South East Wales

IPCC South Wales Police inquiry over woman's death

Posed by model Image copyright Science Photo Library
Image caption The inquiry follows the IPCC's earlier criticism of South Wales Police over its handling of domestic abuse

A watchdog is investigating how police responded to a domestic abuse incident where a woman was later found dead.

South Wales Police attended Lisa Moller's home at Cwrt Eirlys, Barry, twice on 31 August but failed to speak to her on both occasions.

They removed a man known to the 35-year-old but he later returned, broke in and found her dead.

South Wales Police said it was co-operating with the Independent Police Complaints Commission's investigation.

The Welsh Ambulance Service attended Ms Moller's home at 10:50 BST and told police she had died.

'Sufficient efforts'

There were no suspicious circumstances.

The Independent Police Complaints Commission (IPCC) said a neighbour had twice called the police and reported domestic disturbances.

"This is a very sad and difficult time for Lisa's family, and they have my deepest sympathy over their loss," said IPCC commissioner Jan Williams.

"Our investigators have met with the family and explained why the IPCC is involved and how we will set about our investigation."

Image caption Charmaine Lewis was left with serious injuries in an attack

She said the watchdog is examining how South Wales Police responded to the calls, including whether officers made sufficient efforts to check on the welfare of anyone inside the property.

"We want to establish what information was available to the officers attending the house, and whether their responses were in line with national and local policy and guidance," Ms Williams said.

"We are also investigating whether the officers who attended had sufficient supervision, and whether they had adequate domestic abuse training."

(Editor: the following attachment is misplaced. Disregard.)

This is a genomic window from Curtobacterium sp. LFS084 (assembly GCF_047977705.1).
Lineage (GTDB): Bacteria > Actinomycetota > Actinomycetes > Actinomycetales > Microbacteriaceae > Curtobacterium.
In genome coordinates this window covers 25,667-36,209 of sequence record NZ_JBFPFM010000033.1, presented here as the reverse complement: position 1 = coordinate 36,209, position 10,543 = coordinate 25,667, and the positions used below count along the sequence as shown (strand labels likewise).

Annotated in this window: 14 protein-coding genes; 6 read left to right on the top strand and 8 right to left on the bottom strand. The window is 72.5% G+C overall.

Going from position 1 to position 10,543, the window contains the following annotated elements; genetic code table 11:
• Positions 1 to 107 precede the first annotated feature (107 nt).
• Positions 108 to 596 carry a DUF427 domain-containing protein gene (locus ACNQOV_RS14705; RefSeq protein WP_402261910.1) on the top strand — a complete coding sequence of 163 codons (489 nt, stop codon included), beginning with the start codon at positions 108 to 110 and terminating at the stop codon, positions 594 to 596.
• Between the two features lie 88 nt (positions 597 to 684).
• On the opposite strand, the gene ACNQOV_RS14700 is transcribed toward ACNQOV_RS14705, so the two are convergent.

South Wales Police Assistant Chief Constable Nicola Holland said the force sympathised with Ms Moller's family.

"Lisa's death is tragic and I would like to assure her family that the force will fully cooperate with the IPCC's independent investigation," she said.

"South Wales Police is committed to protecting the public from domestic abuse and we will consider and act on any concerns that the IPCC may identify during the course of their investigation."

Claw hammer attack

The latest IPCC inquiry follows the watchdog's earlier criticism of the force over its handling of domestic abuse.

An IPCC report, published in June, found the force had failed Charmaine Lewis who after seeking help from police, was later attacked with a claw hammer in 2011.

Image copyright Other
Image caption Joanna Michael was stabbed to death by her boyfriend in 2009 despite twice ringing 999

At the time the report was published South Wales Police said it had invested in additional resources and had provided domestic abuse training for frontline staff.

It said a HMIC inspection had recently "reported positively" on the force's response.

In 2010, another IPCC report criticised both South Wales and Gwent police forces following the murder of 25-year-old Joanna Michael, from St Mellons.

She was stabbed to death by her former boyfriend Cyron Williams after what the IPCC described was a "fatal combination of technological and human errors" in dealing with her 999 calls.

More on this story

Related Internet links

The BBC is not responsible for the content of external Internet sites